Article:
Party] General Secretary Xi Jiping made this very clear at the 19th Congress,"
Mao Zhenhua, director of joint economic research at Renmin University, told MNI.
"Everything can be put on the table and we are prepared to negotiate. But the
U.S. side hasn't presented actionable requests." 
     Whether it's the Comprehensive Economic Dialogue or negotiations over the
Bilateral Investment Treaty, the momentum for cooperation between the two
nations has stalled, a source at the U.S. embassy in Beijing familiar with the
economic and trade negotiations told MNI. 
     One reason is that the divided U.S. interests often undermine each other
when negotiating with China, allowing China to play one side against the other,
the source said. Trump's undermining of Secretary of State Rex Tillerson's
standing and the many U.S. diplomats jumping ship have also left the U.S. trade
and economic teams rudderless.
     But while China tries to project "non-interference" as the different U.S.
factions squabble, sometimes it can't contain its glee at the disarray. On
Monday, the English-language mouthpiece China Daily cited a commentary run by
the Beijing Youth Daily, not allowing the provocative comments be interpreted as
an official government response. It was authored by Ma Xiaolin, a former
propaganda official at the Xinhua News Agency and now a university professor.
     Ma wrote that widespread speculation over Tillerson's future as U.S.
secretary of state is but one of the many incidents that has revealed Trump's
lack of experience and strategic view of global affairs. Trump has also engaged
in self-inflicted "trouble-making" by making about-face comments after leaving
Beijing last month, Ma argued. Trump trumpeted the multiple business deals won
from China during his Beijing visit and agreed to pursue diplomacy to resolve
the North Korean nuclear crisis. Yet only a month later, Trump provoked another
DPRK missile test by re-labelling North Korea a state sponsor of terrorism, and
risked a "trade war with China" by opposing China's push to gain recognition as
a market economy in the WTO. 
     Noticeably, the China Daily omitted the sensitive "trade war with China"
expression in its translated citation. That shows that as much as China is irked
by the confrontational shots fired by the U.S. side, it wants to play down these
issues, MNI's government source stressed. 
     "Never in recent history have we seen the two biggest ideological rivals so
economically intertwined," the source said. A trade war is unimaginable, and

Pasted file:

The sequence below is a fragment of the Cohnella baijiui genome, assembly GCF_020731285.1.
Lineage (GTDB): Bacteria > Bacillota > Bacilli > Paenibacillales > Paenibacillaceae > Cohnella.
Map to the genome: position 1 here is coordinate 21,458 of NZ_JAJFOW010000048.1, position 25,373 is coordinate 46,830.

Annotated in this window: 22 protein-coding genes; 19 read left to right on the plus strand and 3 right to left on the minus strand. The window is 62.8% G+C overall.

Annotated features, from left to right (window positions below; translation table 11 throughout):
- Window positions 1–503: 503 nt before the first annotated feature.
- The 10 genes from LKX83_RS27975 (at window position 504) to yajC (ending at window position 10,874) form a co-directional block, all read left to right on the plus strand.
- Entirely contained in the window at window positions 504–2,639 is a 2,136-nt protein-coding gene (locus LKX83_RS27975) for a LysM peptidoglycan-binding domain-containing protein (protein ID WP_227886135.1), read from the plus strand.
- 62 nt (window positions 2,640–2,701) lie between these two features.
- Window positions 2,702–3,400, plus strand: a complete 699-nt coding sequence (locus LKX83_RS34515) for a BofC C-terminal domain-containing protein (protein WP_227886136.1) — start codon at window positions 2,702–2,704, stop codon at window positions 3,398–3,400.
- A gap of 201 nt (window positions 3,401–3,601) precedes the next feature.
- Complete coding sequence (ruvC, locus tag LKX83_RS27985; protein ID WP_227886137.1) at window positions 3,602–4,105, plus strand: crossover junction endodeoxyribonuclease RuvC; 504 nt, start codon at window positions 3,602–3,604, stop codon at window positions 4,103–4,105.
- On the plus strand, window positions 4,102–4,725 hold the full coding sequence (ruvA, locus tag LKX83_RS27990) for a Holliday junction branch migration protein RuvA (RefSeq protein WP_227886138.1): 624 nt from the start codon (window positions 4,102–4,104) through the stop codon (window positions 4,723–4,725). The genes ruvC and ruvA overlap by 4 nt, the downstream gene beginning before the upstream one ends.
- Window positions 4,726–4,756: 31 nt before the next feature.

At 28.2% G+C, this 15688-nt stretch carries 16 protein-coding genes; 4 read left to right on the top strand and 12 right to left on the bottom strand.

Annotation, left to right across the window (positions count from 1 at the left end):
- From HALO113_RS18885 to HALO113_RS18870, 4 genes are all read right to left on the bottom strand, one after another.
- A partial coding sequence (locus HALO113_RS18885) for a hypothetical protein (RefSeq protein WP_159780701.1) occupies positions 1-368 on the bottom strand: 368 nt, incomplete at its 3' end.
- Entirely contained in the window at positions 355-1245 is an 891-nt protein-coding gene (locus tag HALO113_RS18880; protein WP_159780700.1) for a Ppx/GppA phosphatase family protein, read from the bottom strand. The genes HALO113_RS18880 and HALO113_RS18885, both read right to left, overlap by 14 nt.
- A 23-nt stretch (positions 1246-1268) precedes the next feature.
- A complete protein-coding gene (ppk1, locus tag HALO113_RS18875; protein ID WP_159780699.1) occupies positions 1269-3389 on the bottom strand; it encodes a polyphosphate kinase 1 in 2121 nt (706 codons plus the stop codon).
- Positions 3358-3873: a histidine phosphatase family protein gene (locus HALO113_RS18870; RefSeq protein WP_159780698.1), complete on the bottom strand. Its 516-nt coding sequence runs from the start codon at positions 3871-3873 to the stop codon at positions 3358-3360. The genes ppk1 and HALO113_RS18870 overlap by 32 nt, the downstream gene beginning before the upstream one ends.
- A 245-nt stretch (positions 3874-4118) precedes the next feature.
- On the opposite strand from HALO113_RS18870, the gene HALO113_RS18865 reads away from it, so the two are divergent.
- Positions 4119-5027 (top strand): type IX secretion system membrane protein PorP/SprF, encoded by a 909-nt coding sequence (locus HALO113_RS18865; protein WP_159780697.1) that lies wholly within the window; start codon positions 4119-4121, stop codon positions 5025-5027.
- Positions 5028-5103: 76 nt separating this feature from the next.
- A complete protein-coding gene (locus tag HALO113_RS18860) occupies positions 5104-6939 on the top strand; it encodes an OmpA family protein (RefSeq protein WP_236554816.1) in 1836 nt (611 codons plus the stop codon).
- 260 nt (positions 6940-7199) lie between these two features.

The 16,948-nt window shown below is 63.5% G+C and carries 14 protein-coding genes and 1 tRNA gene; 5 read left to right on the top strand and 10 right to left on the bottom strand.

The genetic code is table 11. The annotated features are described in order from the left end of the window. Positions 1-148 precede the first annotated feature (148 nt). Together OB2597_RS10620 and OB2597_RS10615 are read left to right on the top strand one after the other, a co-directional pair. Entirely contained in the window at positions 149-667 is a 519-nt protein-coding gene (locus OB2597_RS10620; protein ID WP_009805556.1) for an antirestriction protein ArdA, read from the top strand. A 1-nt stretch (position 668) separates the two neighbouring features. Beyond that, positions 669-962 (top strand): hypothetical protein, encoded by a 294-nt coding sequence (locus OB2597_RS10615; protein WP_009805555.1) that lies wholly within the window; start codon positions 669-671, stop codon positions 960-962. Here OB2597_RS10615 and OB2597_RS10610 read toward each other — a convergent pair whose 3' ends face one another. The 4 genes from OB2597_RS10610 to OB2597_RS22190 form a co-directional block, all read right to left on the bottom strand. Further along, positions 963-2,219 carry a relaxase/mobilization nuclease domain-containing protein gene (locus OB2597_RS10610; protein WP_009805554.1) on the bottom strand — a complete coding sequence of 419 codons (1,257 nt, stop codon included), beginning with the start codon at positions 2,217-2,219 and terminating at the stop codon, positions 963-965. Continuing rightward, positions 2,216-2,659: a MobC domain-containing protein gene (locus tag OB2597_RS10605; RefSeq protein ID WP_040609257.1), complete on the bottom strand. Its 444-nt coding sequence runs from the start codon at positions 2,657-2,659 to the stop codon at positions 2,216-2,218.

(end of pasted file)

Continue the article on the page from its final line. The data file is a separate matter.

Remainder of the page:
even Trump understands that. The U.S. president also knows trade deficit with
China doesn't represent debt nor can it be resolved easily, but he is employing
the issue to garner support from his political base, the source argued.
     MNI's U.S. diplomatic source agreed that an outright trade war with China
is very unlikely. The U.S. cannot succeed alone in a large-scale trade
confrontation, because China could undermine the effort by engaging more with
the EU or other trading partners. The Trump-led U.S. administration has, on the
contrary, weakened its traditional alliances, making it easier for China to
divide and conquer.
     If the Republicans retain control of Congress in next year's election, so
Trump knows his presidency is more secure, that's when his administration may
formulate a constructive trade strategy, the government source said. Until then,
Trump will be preoccupied with domestic politics and so there is little China
can do but to focus on managing its own economy well.  
     In many ways, the vacuum created by the withdrawal of U.S. leadership in
the world may be a good thing, the source close to the Chinese government
argued. Countries now are forced to address their own issues without referring
or deferring to the U.S., he said, citing Saudi Arabia's recent steps at reform.
     This is certainly a boon to China, allowing it to pursue its reforms and
build broader trade relations with nations alienated by Trump. Had Trump not
pulled the U.S. out of the Trans-Pacific Partnership, China would have faced its
biggest economic challenge ever, he admitted. The combined size of the 11
non-U.S. members is just about the same as China, meaning the TPP including the
U.S. would have easily limited China, he said.
     Minus the U.S., the TPP-11 is no match for China, he said.
--MNI Beijing Bureau; +86 10 8532 5998; email: william.bi@mni-news.com
--MNI BEIJING Bureau; +1 202-371-2121; email: john.carter@mni-news.com